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Most savage Raiders-Broncos rivalry moments

There are certain rivalries that will be intense no matter the current state of the teams. This is true of the matchups between the Denver Broncos and the Las Vegas Raiders.

These are two teams that have seen great success in their history and created many unforgettable moments. This has not been the case recently. The Raiders have not made the postseason since 2016. Denver has not been back since their Super Bowl win in 2015. The AFC West rivals have been rebuilding through the draft and will be back near the top soon.

This does not eliminate what has happened in the past during this rivalry. Here are some of the top moments in Raiders-Broncos history.

5. 1993 Season Finale

The 1993 season was a special one for the Raiders in this rivalry. It began when they took down the Broncos 23-20 in Week 7. At the time, the Los Angeles Raiders would go onto lose three of their next five games.

The Raiders needed a run to get into the postseason and that is what they got. Los Angeles would win four of their last five games including an instant classic against the Broncos. After a Jason Elam field goal in the third quarter, the Broncos led 30-13. The Raiders would score 17 unanswered points then win on a Jeff Jaeger field goal in overtime. This sent the Raiders to the playoffs against none other than the Broncos.

Prior to the matchup, Raiders’ owner Al Davis preached that the Broncos were “scared to death of us.” Jeff Hostetler would lead the Raiders to a 42-24 win with 294 yards and three touchdowns. A perfect 3-0 sweep of the Broncos including a playoff victory is one of the best moments for the Raiders in this rivalry’s history.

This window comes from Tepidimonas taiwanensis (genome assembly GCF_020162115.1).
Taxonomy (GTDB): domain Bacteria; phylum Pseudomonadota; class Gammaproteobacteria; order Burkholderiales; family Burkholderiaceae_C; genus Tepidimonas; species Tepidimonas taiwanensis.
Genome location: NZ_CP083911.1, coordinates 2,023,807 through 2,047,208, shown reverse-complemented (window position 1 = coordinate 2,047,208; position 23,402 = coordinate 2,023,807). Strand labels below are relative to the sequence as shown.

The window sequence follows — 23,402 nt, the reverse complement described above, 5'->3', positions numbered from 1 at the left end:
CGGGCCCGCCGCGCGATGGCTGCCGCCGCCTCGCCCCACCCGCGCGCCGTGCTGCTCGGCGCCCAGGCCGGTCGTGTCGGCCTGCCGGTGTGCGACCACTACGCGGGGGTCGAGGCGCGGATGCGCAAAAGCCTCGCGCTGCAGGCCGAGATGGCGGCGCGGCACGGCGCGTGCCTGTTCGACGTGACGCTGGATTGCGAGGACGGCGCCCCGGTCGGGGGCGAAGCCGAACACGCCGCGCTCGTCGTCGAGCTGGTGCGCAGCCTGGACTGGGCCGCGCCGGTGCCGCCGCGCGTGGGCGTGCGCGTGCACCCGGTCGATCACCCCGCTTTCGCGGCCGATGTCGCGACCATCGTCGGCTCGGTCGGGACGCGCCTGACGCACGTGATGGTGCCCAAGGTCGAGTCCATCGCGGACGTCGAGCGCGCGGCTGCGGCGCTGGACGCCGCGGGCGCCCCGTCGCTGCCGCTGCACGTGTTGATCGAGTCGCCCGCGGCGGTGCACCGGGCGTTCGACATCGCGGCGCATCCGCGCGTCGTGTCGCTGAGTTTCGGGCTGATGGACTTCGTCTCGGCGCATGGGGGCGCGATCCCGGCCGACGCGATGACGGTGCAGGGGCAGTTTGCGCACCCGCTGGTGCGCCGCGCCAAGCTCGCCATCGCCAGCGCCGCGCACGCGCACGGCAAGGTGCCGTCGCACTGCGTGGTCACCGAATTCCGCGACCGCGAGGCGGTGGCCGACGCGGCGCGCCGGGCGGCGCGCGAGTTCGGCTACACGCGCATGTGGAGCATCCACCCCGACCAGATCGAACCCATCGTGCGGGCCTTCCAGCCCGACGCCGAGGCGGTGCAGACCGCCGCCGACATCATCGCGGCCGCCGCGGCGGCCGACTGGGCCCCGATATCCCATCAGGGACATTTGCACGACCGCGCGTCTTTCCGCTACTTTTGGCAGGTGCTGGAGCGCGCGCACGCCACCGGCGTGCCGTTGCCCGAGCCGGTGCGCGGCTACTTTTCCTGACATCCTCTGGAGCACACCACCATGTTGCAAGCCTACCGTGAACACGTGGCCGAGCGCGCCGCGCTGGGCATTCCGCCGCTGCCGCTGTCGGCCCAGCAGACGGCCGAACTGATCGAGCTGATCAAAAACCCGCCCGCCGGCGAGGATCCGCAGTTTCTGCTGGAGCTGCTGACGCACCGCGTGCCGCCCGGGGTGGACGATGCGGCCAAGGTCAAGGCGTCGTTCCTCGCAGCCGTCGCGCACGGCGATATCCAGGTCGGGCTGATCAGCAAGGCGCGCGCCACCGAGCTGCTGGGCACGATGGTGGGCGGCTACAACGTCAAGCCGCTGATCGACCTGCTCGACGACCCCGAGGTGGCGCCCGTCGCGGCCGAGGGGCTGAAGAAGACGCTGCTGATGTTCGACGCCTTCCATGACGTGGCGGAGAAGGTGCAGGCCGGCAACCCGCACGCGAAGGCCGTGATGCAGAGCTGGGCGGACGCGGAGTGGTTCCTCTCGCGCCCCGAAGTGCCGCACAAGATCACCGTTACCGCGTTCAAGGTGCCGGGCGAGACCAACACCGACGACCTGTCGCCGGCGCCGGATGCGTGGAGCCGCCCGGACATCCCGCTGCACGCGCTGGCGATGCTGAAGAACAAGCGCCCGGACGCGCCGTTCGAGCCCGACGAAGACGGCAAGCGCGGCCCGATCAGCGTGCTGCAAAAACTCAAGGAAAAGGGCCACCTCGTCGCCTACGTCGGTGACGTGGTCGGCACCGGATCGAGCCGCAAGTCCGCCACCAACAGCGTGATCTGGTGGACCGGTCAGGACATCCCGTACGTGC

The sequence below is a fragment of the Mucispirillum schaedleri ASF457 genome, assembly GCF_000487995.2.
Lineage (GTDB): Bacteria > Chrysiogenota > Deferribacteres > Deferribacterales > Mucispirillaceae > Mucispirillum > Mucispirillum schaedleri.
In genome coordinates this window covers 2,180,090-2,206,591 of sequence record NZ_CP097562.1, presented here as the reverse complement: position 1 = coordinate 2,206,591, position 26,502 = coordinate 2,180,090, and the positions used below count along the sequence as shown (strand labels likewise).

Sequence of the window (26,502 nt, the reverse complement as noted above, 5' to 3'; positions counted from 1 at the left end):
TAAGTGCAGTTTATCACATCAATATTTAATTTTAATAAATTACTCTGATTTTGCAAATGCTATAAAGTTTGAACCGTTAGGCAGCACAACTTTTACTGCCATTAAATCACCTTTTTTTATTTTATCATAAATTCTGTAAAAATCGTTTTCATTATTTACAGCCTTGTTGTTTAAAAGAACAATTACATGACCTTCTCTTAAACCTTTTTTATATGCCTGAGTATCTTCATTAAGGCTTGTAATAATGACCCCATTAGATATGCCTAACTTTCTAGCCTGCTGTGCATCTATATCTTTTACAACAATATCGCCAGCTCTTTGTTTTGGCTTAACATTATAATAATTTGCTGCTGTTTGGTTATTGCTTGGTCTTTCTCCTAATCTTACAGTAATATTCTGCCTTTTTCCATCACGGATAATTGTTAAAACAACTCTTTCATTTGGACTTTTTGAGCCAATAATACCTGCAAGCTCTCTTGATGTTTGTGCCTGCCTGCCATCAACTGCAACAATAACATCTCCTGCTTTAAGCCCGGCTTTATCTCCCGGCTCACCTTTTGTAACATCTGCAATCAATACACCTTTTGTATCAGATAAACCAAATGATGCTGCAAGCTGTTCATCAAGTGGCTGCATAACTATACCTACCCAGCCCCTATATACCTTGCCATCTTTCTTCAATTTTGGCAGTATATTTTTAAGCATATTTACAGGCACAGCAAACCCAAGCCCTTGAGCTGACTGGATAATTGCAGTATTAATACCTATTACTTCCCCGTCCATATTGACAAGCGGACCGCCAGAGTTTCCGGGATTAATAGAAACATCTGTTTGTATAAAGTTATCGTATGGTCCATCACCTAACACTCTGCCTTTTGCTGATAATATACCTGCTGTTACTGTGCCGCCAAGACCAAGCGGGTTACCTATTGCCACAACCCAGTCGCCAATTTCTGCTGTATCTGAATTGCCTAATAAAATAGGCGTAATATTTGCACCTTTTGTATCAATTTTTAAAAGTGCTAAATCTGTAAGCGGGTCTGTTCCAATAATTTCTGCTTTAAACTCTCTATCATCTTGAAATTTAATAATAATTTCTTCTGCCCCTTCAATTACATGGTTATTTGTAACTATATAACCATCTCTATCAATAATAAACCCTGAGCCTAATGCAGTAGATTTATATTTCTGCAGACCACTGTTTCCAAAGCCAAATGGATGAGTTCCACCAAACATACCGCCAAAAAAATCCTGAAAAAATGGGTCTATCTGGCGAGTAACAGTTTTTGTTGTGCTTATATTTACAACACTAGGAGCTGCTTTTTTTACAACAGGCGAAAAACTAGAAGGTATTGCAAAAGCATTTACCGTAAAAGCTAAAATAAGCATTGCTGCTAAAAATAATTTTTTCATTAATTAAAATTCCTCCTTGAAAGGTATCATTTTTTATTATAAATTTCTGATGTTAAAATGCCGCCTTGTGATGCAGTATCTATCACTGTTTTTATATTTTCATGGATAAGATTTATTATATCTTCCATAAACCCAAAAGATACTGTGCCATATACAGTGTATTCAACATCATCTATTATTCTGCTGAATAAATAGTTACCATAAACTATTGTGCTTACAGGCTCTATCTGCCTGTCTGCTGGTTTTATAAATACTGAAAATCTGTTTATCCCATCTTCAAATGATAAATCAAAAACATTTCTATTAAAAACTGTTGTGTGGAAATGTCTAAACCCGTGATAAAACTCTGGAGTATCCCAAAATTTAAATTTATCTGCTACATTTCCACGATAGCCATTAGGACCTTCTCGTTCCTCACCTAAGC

4. Raiders Win on Special Teams

A game that ends 17-16 is never easy for either side. The Raiders took this to a new level when they defeated the Broncos on November 10, 1991. This was one of the wildest games from special teams that you will see.

Trailing 17-10, John Elway hit Vance Johnson for a 10-yard touchdown to bring Denver to within one. On the extra point attempt, Scott Davis got a big paw on it to keep the score at 17-16. The Raiders would drive down the field to attempt a field goal to try and go up four. Jaeger’s kick was blocked and Denver got the ball back in need of a field goal to win.

Elway naturally drove the offense to within range. David Treadwell lined up for a 48-yard field goal that would give Denver the win as time expired. Instead, it was James Fitzpatrick who was able to bust through and block the kick. The Raiders escaped with a wild 17-16 victory.

3. Shanahan Dominates Raiders

Mike Shanahan got his head coaching start with the Raiders at age 36. This was a failed marriage from the beginning. In year one, Shanahan finished 7-9. In 1989, he lasted just four games after a 1-3 start.

Davis decided to get rid of Shanahan after the poor start. It also had a lot to do with contract negotiations. The two sides could not come to an agreement and this caused the split. What happens next could not sit well with the Raiders.